When I get off work, I stop at the farm before I go home. The chicken farmer knows me, is expecting me. He has a beautiful bird set aside, ready to go in a cardboard container. I pay him, a worn ten dollar bill. Tell him to keep the change.
The chicken, a red hen, rides in the seat beside me. The box has ventilation holes in the top, but otherwise, the bird can’t see out, so she is pretty docile for the twenty or so minutes it takes to get her home.
I take the box out back and leave it on the patio table while I go inside. I reemerge wearing one of those disposable plastic rain ponchos.
The box thumps softly as I shift it towards me, open the top flaps. The bird’s head pops up, gold eyes regarding me beadily. When I reach in, she squawks and fights. I hold her carefully, one hand around her neck, the other holding both feet together. She continues to screech, beating at me with her auburn wings.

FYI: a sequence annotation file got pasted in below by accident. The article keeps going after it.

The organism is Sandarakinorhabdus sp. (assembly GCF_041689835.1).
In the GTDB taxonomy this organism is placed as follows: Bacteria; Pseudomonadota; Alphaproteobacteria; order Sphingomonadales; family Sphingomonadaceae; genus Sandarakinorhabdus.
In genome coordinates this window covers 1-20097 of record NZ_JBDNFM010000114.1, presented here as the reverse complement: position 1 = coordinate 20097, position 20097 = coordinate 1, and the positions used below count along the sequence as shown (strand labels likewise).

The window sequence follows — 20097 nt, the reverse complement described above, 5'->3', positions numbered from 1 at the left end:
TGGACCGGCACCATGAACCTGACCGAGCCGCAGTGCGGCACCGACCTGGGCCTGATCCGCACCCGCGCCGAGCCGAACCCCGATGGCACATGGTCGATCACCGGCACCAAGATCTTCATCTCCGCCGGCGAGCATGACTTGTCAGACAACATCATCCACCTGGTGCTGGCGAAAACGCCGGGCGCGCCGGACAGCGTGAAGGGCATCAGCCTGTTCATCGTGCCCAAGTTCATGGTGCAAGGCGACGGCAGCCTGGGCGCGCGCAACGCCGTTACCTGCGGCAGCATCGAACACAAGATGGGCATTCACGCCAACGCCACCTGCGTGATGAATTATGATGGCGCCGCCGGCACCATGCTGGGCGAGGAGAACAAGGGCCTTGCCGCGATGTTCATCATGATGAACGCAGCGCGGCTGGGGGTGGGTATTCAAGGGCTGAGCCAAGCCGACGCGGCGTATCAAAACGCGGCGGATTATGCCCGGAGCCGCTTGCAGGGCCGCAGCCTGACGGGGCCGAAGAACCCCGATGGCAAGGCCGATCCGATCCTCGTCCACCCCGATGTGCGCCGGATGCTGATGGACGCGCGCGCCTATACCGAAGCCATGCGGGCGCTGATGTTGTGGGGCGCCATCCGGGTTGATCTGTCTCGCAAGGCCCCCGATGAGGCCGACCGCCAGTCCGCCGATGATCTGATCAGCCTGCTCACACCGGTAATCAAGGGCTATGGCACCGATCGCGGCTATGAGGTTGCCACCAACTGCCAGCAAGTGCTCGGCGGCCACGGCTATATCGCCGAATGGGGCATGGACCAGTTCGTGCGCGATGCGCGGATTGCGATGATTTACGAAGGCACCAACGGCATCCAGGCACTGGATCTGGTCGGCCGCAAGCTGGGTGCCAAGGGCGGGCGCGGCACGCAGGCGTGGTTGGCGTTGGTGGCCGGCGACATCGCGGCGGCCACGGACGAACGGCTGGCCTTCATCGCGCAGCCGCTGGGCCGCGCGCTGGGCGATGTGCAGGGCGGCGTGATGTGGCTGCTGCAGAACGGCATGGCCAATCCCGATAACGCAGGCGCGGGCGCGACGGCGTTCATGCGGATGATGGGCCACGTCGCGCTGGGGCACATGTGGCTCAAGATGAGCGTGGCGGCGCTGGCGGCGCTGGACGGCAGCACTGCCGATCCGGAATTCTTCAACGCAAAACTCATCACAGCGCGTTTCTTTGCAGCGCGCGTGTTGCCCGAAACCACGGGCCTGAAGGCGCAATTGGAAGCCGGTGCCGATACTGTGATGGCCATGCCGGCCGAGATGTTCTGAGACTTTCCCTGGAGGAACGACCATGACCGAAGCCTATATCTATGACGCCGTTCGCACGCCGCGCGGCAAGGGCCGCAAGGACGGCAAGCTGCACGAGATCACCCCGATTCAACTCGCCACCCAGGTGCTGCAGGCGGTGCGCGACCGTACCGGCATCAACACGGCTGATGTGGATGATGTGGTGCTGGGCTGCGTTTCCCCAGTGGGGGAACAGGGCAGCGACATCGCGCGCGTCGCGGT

It hasn’t been daylight for a half hour yet. I hold her like that, stretched between my hands for a moment in the watery morning sun. Then I raise her to my face and bite, tearing into the breast with my blunt canines. The bird shrieks, her claws digging into my palms. Feathers fly everywhere. They cling to my hands, sticky with blood. In another second, she is still.
When I’m finished, I hose the blood and feathers off the patio, sluicing them into the grass. Then I strip off the poncho. I pack it and the bones into a trash bag and set them out on the curb, next to the recycle bin.
* * * * *
The meetings are mandatory. It’s just like from before, with gatherings in church basements and school gyms, a circle of fold-out chairs. In the back of our meeting area, refreshments are laid out on a pair of folding tables: an assortment of raw meats and a carafe of blood. Pig’s blood, usually. I prefer cow.
We even start with a prayer:
I am grateful that I am here and I am still me.I will not let my impulses define me, only my choices.
I ask for strength to weather adversity and change.
May grace and mercy reign over all my interactions
So that I may be an example to others,
Leading to peace and understanding between all mankind.
We all know each other here—most of us went through quarantine together, so there’s no need for anyone to stand up and go, “Hi, I’m Joe, and I’m a cannibal.”
To read the rest, grab a copy of A World of Terror, an anthology of indie horror authors. It's a FREE ebook on Smashwords. Get it here.